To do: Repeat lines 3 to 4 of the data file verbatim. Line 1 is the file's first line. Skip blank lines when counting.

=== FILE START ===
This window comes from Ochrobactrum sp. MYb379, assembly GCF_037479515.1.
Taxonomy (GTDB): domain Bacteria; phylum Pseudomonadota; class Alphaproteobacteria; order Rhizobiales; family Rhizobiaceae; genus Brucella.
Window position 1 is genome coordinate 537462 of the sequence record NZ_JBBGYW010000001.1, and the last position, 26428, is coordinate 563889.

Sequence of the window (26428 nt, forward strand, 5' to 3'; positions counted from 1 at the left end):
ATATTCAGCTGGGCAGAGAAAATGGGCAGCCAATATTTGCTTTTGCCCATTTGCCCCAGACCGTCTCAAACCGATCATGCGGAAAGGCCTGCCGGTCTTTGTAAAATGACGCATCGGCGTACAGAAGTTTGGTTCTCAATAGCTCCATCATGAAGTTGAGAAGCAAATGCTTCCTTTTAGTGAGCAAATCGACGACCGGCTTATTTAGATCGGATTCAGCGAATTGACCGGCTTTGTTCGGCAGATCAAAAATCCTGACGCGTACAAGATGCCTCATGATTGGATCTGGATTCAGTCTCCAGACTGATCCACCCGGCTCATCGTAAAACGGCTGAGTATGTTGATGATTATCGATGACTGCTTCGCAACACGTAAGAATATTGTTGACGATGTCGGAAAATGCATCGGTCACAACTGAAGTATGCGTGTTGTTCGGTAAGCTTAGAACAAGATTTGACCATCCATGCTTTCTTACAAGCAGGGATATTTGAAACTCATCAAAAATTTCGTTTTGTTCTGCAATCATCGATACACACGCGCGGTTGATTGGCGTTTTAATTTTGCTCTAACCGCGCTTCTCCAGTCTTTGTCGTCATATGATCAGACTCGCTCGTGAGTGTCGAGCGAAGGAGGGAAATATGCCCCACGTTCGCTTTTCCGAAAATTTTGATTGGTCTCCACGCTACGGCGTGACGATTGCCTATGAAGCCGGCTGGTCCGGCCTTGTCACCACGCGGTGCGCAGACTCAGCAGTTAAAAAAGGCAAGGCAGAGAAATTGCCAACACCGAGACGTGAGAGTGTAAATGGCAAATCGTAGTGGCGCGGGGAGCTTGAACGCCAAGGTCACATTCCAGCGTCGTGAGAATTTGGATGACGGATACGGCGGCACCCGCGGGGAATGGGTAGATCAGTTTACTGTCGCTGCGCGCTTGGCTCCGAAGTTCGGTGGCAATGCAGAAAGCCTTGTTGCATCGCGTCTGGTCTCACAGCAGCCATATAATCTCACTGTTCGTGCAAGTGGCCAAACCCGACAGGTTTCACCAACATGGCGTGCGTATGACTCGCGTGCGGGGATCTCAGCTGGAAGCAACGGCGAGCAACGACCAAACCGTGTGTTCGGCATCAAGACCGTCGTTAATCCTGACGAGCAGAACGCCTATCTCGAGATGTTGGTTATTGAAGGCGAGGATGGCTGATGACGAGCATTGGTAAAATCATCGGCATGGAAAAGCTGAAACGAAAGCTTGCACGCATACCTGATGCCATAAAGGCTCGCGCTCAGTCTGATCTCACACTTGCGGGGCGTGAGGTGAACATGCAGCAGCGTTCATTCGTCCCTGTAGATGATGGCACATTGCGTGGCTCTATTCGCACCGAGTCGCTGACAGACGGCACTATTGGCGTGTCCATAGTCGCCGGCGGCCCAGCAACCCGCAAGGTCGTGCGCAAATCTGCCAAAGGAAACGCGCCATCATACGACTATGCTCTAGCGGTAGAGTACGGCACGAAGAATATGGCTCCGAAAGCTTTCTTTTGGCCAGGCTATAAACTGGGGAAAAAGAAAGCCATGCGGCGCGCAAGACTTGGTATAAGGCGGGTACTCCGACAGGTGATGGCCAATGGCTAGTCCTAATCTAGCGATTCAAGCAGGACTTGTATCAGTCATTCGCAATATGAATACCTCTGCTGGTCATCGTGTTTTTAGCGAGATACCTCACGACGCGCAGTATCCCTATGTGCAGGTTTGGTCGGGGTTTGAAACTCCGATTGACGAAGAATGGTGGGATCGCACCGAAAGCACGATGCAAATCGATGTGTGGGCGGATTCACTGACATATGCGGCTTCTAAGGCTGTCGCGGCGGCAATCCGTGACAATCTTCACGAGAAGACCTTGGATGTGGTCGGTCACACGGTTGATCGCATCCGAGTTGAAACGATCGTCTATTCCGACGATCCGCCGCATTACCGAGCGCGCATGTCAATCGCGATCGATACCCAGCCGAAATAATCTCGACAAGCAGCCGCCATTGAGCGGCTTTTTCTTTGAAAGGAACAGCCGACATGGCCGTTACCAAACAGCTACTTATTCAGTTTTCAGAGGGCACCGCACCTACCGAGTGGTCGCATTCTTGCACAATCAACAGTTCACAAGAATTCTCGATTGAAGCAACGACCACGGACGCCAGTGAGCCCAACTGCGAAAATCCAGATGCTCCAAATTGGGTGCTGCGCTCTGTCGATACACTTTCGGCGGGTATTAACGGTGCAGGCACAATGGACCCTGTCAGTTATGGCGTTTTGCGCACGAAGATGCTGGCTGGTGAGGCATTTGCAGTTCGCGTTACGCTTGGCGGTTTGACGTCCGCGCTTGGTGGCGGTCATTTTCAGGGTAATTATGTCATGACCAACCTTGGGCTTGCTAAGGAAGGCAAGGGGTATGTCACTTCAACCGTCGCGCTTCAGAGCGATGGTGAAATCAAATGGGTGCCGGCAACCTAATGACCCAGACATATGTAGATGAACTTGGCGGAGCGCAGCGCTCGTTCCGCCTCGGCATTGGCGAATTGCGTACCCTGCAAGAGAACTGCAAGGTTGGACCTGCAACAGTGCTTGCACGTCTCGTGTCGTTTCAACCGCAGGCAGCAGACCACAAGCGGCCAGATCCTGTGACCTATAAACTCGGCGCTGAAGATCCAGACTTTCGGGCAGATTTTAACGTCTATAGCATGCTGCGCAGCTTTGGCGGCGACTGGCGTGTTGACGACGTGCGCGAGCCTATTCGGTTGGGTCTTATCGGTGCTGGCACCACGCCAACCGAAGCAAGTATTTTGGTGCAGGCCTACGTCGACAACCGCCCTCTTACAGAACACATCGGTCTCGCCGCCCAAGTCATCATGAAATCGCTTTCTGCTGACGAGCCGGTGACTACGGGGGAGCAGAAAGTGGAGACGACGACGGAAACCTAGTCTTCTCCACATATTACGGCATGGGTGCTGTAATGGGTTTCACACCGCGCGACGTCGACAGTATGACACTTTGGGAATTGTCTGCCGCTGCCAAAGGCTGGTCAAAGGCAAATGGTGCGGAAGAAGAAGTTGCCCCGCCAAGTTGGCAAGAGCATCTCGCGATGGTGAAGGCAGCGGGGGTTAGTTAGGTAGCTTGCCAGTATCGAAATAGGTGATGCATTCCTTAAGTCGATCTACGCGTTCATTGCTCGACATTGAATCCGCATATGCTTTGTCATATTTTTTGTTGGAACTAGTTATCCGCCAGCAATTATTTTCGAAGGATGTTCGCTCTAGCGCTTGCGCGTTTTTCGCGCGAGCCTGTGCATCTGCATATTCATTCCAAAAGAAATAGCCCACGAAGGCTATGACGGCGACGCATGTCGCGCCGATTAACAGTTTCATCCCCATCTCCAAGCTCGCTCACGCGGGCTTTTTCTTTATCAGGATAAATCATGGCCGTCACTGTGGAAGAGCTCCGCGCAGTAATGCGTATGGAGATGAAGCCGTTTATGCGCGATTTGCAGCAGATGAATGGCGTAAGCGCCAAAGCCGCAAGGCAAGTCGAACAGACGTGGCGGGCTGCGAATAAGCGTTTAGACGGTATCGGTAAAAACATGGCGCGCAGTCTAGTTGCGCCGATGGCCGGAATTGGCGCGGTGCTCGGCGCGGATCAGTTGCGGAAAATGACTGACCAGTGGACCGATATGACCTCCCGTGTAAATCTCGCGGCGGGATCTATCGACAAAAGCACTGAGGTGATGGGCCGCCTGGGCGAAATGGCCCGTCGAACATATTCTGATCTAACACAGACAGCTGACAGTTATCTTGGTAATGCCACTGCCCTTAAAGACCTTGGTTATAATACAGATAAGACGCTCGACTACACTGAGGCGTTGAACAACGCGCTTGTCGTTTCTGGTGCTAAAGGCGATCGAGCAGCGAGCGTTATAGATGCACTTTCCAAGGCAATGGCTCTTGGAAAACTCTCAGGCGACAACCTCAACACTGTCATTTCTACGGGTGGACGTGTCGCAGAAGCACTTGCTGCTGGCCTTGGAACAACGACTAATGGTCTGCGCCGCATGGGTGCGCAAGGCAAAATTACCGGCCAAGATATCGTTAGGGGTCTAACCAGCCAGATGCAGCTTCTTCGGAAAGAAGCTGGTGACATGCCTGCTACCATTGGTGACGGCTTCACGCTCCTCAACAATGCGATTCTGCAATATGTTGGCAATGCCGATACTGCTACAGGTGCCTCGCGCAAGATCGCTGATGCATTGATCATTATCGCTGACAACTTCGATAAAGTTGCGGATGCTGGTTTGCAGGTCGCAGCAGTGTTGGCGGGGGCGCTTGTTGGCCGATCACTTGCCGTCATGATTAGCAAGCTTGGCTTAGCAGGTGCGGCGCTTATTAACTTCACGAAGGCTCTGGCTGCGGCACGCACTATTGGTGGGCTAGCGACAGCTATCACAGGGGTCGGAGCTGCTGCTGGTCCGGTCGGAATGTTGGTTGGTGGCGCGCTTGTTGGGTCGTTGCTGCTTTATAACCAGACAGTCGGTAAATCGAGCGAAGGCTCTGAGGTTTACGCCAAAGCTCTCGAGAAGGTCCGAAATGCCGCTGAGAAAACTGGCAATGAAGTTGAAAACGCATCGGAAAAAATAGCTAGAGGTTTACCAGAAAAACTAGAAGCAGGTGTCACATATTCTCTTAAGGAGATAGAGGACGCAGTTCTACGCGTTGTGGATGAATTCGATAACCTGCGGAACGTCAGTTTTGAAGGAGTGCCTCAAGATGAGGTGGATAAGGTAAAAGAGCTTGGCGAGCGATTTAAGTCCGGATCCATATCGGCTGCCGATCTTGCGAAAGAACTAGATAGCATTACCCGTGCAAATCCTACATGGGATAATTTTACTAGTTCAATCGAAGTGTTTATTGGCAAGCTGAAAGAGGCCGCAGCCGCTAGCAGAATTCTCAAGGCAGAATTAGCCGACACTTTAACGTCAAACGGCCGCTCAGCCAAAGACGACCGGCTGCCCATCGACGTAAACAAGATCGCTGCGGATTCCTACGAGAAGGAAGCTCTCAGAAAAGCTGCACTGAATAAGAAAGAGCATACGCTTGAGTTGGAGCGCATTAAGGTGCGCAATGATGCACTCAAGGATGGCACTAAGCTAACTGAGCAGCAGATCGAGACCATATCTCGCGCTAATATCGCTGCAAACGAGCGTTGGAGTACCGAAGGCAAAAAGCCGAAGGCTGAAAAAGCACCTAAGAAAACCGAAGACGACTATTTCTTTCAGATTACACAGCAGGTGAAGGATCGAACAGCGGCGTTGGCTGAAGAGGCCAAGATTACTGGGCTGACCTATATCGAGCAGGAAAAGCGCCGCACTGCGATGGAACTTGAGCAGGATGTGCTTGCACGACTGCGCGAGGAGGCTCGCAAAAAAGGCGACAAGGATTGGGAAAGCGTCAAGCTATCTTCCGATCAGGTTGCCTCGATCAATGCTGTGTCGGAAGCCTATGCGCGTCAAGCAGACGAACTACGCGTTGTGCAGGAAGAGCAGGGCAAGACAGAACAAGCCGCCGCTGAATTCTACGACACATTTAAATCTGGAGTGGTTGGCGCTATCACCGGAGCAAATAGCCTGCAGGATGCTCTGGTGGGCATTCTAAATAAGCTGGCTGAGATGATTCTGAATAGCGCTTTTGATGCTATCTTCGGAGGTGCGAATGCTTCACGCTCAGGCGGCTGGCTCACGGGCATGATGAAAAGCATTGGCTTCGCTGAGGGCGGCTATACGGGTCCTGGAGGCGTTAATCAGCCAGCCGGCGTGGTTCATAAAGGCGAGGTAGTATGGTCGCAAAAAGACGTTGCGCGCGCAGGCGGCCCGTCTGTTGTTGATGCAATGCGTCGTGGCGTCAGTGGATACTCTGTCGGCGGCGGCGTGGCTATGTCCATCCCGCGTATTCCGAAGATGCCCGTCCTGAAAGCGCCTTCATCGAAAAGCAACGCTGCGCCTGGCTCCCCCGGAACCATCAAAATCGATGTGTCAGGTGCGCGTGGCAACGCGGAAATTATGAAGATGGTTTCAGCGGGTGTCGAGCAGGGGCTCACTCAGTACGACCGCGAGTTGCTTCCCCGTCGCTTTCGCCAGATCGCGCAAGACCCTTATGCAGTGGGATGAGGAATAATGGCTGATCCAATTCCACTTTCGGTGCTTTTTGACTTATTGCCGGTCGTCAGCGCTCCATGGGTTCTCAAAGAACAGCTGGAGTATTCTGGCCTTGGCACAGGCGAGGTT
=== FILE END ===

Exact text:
Window position 1 is genome coordinate 537462 of the sequence record NZ_JBBGYW010000001.1, and the last position, 26428, is coordinate 563889.

Sequence of the window (26428 nt, forward strand, 5' to 3'; positions counted from 1 at the left end):